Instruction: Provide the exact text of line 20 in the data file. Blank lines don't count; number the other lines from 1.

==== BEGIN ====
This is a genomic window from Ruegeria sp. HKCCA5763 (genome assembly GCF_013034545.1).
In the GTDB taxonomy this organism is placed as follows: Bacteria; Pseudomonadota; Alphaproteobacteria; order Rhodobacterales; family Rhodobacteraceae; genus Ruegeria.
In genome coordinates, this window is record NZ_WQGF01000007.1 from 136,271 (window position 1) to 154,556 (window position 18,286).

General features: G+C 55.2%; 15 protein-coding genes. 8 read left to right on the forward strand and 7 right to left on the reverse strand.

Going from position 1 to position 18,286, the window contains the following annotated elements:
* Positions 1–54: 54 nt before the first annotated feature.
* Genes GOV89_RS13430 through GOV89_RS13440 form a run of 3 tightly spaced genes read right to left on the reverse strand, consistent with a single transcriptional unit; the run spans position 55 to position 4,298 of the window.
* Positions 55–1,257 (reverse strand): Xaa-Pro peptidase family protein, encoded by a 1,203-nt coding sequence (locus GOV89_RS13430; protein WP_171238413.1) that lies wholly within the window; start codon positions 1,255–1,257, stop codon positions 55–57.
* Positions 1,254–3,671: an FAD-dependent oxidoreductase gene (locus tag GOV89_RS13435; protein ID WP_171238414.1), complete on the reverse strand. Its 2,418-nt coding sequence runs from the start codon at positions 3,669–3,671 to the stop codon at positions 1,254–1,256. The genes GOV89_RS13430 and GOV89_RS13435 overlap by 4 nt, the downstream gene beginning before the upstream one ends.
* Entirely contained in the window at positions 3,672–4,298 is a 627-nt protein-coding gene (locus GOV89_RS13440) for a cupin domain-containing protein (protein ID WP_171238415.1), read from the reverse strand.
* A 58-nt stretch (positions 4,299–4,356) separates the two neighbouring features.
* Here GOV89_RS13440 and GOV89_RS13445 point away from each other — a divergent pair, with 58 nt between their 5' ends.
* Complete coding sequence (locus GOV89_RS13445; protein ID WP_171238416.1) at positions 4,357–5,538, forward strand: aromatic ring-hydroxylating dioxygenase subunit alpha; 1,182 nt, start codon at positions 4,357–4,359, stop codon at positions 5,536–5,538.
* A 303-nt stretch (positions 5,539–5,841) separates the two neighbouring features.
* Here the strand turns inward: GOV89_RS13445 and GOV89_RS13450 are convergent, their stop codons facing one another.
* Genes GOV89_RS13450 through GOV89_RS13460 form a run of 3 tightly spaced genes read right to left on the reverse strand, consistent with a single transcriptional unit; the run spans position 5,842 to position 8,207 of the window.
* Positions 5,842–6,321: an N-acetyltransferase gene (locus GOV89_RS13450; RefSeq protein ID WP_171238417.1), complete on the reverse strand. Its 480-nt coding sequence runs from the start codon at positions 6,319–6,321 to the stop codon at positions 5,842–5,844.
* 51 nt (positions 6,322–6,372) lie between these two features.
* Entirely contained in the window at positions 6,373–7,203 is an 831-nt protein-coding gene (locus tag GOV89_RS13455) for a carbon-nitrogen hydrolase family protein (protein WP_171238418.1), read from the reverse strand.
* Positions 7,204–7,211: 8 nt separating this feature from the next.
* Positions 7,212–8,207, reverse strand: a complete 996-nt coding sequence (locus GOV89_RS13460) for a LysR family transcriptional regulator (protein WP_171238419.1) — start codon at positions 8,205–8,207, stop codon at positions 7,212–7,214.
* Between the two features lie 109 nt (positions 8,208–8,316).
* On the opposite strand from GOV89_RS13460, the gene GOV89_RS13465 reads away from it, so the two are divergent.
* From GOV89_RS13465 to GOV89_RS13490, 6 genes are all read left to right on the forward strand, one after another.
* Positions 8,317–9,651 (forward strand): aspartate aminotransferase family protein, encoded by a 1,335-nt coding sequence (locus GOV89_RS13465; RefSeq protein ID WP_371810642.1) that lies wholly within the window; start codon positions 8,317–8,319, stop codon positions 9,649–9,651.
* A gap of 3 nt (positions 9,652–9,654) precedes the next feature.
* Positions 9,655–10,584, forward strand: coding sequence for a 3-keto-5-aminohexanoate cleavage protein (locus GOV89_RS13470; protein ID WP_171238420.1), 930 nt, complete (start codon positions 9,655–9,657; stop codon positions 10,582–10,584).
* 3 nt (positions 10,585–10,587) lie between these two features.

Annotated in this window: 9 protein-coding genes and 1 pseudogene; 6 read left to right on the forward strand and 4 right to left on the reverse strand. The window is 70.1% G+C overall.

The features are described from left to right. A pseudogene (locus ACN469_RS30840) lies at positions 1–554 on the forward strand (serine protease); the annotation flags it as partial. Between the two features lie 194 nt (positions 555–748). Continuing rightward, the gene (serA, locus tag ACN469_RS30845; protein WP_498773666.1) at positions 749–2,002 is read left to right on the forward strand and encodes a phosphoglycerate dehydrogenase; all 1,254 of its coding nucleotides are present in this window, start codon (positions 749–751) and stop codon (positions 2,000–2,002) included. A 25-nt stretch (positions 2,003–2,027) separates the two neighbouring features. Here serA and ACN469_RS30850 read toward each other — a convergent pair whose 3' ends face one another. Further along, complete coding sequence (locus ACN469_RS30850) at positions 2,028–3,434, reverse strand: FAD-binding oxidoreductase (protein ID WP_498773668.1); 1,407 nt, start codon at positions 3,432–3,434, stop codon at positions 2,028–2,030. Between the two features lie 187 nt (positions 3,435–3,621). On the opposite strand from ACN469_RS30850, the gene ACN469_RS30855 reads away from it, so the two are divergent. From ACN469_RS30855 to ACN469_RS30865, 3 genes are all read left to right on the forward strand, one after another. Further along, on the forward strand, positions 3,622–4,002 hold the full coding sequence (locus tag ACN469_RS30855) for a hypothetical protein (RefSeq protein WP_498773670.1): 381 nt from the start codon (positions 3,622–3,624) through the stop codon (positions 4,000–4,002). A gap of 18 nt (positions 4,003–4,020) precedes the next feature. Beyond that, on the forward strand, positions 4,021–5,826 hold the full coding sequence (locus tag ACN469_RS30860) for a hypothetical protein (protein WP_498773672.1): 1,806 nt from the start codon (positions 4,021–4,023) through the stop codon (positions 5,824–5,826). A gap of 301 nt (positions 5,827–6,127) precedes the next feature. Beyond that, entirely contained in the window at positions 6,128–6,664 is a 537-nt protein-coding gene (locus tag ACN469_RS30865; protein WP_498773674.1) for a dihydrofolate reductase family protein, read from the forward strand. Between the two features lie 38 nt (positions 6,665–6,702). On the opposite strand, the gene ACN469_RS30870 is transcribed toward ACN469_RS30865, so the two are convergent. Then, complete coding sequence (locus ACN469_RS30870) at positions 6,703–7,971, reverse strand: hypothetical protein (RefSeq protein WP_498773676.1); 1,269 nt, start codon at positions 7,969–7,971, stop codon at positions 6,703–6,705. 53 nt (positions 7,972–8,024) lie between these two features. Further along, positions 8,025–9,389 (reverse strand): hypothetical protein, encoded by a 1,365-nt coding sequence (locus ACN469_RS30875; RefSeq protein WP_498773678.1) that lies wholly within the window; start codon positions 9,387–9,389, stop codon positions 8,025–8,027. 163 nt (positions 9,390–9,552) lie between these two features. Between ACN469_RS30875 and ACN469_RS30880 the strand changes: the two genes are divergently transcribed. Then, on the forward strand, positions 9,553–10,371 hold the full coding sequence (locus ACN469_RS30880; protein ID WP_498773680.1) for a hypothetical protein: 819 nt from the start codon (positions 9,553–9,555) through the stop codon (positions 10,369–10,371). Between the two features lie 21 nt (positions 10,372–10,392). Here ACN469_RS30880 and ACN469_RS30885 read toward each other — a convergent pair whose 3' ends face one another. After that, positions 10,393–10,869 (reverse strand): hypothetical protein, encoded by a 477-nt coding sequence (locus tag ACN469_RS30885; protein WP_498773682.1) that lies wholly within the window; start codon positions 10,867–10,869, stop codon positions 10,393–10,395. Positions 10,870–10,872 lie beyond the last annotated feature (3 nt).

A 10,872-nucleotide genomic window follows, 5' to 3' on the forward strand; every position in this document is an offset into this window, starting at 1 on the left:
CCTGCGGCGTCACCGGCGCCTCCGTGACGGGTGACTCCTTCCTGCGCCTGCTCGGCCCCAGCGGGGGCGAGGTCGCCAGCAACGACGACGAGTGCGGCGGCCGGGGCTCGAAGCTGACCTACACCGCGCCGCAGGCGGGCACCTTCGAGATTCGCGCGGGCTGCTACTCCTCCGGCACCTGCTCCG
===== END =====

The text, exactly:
* Positions 7,204–7,211: 8 nt separating this feature from the next.